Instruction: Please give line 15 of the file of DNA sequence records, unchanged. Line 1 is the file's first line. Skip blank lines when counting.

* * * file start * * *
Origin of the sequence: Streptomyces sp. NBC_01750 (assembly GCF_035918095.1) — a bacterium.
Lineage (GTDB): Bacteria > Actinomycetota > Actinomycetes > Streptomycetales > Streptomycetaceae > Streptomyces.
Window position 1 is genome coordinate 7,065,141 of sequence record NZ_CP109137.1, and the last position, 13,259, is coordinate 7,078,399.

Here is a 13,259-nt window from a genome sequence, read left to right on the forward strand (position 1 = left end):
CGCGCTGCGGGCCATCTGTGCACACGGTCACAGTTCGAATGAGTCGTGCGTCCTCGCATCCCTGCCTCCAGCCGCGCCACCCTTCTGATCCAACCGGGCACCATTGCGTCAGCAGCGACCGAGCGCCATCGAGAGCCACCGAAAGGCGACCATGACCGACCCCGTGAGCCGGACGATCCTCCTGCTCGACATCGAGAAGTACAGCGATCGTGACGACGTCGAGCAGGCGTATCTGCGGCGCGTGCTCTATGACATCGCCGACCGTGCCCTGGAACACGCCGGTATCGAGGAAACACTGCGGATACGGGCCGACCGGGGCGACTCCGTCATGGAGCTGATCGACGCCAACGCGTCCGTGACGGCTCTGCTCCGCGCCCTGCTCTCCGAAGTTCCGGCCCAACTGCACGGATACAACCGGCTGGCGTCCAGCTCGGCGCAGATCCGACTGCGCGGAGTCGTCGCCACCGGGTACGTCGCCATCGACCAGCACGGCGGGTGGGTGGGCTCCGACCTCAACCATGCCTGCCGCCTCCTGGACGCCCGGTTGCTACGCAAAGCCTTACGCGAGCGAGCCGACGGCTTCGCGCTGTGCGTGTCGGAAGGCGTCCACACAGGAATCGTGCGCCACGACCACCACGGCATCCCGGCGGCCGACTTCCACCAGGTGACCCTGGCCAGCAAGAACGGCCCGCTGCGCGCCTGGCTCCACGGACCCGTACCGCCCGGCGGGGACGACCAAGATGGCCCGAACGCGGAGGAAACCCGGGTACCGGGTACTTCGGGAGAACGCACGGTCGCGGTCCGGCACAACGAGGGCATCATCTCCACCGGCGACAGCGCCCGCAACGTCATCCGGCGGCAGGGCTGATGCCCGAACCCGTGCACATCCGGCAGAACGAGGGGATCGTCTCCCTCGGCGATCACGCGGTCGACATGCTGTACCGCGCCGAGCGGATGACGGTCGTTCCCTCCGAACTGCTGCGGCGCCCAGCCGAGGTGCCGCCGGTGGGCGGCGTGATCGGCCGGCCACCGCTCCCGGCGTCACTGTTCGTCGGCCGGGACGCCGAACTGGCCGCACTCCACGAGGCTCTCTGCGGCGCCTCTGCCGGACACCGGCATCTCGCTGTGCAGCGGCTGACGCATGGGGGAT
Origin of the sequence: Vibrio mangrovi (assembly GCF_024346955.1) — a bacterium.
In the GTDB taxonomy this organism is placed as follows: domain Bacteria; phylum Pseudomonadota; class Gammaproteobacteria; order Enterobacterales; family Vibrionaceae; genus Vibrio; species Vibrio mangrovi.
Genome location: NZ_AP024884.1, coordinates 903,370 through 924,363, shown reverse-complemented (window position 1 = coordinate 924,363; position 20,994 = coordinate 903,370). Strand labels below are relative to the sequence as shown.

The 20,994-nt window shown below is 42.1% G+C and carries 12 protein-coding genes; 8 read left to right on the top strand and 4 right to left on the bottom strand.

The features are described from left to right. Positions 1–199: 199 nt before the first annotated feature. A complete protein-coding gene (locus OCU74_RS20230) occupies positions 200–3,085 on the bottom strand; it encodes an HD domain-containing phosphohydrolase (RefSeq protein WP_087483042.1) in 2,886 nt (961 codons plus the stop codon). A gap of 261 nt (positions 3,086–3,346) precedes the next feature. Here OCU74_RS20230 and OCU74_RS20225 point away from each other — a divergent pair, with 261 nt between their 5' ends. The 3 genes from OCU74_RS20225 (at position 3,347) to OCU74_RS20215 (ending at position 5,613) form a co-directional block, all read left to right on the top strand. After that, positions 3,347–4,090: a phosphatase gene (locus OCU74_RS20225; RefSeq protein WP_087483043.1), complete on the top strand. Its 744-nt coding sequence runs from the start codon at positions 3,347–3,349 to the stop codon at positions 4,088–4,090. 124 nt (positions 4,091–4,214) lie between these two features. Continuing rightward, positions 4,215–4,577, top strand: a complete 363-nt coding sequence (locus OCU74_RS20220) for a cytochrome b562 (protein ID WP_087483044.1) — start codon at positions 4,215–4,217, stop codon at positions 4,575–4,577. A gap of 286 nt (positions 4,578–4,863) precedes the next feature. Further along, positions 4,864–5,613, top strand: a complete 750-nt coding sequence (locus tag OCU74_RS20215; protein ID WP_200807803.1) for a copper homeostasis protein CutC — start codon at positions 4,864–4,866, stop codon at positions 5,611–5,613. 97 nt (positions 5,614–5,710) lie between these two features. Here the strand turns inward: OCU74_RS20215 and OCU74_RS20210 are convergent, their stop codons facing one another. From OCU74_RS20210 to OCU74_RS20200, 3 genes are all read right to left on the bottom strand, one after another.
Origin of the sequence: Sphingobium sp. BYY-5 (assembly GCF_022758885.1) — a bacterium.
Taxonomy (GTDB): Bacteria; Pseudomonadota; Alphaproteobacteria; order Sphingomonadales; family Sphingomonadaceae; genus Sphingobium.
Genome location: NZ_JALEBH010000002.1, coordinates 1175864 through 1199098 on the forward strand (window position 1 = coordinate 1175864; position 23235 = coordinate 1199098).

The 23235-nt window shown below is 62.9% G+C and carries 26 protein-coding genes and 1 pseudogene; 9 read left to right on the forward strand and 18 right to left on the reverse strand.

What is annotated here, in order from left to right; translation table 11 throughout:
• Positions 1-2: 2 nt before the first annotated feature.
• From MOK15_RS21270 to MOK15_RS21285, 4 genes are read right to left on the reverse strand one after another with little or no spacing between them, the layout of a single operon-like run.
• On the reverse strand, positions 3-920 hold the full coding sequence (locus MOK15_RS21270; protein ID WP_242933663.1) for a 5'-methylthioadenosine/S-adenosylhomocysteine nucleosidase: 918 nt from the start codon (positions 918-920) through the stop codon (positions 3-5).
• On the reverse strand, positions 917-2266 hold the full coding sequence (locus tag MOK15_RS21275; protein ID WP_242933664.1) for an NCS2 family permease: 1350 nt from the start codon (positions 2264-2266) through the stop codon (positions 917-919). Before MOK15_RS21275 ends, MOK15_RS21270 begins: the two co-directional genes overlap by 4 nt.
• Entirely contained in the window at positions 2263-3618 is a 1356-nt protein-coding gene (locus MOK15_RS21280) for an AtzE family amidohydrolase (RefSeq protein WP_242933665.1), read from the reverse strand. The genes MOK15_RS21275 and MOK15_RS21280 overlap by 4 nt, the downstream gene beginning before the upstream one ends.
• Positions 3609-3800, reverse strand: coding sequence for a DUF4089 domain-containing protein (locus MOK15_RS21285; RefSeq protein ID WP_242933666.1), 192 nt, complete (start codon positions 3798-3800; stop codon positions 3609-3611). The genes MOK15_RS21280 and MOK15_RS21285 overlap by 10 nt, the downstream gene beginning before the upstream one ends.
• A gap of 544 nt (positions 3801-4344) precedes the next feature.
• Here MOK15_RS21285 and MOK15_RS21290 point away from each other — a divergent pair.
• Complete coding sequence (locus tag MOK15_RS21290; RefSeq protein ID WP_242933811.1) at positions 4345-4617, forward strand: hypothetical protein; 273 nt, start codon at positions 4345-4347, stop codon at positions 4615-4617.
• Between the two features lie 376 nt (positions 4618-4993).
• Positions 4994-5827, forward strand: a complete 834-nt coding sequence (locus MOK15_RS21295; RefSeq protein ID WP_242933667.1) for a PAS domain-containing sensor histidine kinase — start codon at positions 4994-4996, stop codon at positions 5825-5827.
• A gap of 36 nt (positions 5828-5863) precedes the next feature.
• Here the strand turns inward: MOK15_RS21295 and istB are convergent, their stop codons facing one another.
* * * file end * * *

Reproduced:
What is annotated here, in order from left to right; translation table 11 throughout: